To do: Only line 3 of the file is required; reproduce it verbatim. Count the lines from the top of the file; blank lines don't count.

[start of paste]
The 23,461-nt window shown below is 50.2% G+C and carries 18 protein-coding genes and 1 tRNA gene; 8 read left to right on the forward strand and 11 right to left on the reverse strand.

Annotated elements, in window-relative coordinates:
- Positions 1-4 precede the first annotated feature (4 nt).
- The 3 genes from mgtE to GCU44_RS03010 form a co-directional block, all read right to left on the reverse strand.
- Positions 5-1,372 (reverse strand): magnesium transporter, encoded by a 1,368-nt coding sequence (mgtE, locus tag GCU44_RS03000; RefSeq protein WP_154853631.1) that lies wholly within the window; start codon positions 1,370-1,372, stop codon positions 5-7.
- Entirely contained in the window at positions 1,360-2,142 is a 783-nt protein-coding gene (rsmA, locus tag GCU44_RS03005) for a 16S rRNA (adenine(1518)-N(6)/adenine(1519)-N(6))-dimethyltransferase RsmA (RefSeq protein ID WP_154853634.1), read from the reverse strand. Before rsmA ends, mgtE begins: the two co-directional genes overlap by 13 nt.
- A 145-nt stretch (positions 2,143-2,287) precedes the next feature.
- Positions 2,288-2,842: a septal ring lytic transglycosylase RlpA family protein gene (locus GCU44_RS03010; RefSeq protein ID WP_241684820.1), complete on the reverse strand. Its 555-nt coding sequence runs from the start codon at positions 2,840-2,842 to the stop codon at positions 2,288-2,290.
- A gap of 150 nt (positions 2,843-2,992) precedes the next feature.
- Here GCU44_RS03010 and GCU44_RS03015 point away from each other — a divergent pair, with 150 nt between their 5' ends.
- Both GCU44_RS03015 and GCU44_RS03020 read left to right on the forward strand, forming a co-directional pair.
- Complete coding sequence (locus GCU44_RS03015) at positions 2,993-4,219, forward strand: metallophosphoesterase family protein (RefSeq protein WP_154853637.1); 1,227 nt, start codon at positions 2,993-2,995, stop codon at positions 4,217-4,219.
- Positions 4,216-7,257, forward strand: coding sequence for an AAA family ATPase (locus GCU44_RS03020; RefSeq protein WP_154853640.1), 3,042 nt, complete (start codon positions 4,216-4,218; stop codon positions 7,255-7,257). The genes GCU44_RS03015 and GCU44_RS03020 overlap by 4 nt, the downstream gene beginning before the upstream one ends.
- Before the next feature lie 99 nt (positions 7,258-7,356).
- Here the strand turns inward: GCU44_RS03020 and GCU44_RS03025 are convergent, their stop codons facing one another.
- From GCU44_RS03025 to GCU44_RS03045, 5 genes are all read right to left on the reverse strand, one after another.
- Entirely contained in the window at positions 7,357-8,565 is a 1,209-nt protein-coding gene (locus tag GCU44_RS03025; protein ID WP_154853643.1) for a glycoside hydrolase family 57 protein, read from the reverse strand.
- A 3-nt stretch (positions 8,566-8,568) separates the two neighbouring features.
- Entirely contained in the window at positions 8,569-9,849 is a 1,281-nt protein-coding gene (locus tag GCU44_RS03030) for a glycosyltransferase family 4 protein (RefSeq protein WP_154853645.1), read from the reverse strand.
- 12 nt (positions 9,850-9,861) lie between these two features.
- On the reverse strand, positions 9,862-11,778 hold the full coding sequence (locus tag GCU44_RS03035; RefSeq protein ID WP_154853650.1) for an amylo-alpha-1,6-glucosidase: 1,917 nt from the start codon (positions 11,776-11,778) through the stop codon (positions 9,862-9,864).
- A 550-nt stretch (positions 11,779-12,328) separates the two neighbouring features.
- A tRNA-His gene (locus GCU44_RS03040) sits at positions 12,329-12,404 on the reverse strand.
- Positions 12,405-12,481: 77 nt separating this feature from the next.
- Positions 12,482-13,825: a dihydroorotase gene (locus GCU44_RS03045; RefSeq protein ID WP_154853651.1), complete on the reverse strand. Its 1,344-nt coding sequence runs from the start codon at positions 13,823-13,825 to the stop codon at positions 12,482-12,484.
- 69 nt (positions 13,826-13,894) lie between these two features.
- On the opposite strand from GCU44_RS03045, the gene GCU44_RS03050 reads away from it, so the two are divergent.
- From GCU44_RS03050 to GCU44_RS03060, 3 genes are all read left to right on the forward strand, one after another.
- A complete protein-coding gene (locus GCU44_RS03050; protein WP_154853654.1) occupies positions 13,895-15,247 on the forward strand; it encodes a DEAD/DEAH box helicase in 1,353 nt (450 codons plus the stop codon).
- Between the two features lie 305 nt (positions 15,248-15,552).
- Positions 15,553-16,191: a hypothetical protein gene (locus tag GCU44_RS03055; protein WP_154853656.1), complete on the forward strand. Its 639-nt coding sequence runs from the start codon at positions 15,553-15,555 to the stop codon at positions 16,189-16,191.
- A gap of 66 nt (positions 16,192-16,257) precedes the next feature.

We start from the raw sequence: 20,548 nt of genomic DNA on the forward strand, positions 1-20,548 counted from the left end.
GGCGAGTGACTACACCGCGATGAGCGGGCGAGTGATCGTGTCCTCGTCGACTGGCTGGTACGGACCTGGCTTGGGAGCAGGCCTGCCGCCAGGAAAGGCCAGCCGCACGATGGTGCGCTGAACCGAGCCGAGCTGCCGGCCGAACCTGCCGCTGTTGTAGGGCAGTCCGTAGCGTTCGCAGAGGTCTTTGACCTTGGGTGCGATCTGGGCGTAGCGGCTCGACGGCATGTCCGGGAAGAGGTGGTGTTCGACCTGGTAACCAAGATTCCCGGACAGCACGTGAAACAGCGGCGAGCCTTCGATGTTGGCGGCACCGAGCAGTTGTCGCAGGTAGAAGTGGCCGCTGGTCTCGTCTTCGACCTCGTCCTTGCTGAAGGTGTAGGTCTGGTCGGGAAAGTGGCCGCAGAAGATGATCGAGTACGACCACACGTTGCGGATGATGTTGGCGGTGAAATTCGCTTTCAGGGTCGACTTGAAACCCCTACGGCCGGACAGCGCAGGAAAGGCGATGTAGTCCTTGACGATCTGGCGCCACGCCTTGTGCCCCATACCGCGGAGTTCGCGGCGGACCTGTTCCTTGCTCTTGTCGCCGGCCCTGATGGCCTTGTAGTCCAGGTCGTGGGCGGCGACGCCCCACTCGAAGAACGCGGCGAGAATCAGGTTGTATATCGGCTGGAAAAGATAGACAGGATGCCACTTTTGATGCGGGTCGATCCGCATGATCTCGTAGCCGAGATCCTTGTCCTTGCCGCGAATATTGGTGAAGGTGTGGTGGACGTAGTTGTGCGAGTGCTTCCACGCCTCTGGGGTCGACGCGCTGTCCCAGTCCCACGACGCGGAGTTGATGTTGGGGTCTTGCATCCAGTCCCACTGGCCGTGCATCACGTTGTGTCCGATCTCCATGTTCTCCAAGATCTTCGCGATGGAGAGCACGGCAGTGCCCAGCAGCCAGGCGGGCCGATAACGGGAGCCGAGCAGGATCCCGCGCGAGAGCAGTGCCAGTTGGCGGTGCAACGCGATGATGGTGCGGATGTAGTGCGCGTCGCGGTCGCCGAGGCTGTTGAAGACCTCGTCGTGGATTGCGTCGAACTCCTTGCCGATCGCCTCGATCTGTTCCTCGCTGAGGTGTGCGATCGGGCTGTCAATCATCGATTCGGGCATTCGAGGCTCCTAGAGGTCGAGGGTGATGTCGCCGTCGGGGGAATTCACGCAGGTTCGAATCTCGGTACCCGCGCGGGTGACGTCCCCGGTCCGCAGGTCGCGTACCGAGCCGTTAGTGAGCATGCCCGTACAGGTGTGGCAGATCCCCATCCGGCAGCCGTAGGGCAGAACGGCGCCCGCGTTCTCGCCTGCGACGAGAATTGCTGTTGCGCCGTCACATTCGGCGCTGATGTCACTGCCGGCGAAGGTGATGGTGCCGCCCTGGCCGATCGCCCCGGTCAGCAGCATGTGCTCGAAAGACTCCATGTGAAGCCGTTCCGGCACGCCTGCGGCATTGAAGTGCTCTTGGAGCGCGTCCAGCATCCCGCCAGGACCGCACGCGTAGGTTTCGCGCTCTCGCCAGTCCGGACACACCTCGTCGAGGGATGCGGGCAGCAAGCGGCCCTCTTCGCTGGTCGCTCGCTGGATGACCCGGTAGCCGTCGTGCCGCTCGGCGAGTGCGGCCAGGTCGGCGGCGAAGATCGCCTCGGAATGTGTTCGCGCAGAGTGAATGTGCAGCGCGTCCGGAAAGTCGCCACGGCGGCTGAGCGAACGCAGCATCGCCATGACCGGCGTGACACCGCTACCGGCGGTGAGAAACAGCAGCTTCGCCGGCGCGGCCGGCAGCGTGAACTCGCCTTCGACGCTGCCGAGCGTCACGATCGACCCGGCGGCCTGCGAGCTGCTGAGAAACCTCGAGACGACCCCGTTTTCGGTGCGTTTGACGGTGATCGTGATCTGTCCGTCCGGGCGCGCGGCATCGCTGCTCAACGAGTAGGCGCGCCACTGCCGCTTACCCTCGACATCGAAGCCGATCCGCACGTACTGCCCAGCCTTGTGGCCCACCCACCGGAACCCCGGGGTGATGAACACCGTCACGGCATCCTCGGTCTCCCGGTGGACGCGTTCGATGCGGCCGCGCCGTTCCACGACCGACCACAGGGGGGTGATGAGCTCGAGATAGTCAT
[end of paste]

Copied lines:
- Positions 1-4 precede the first annotated feature (4 nt).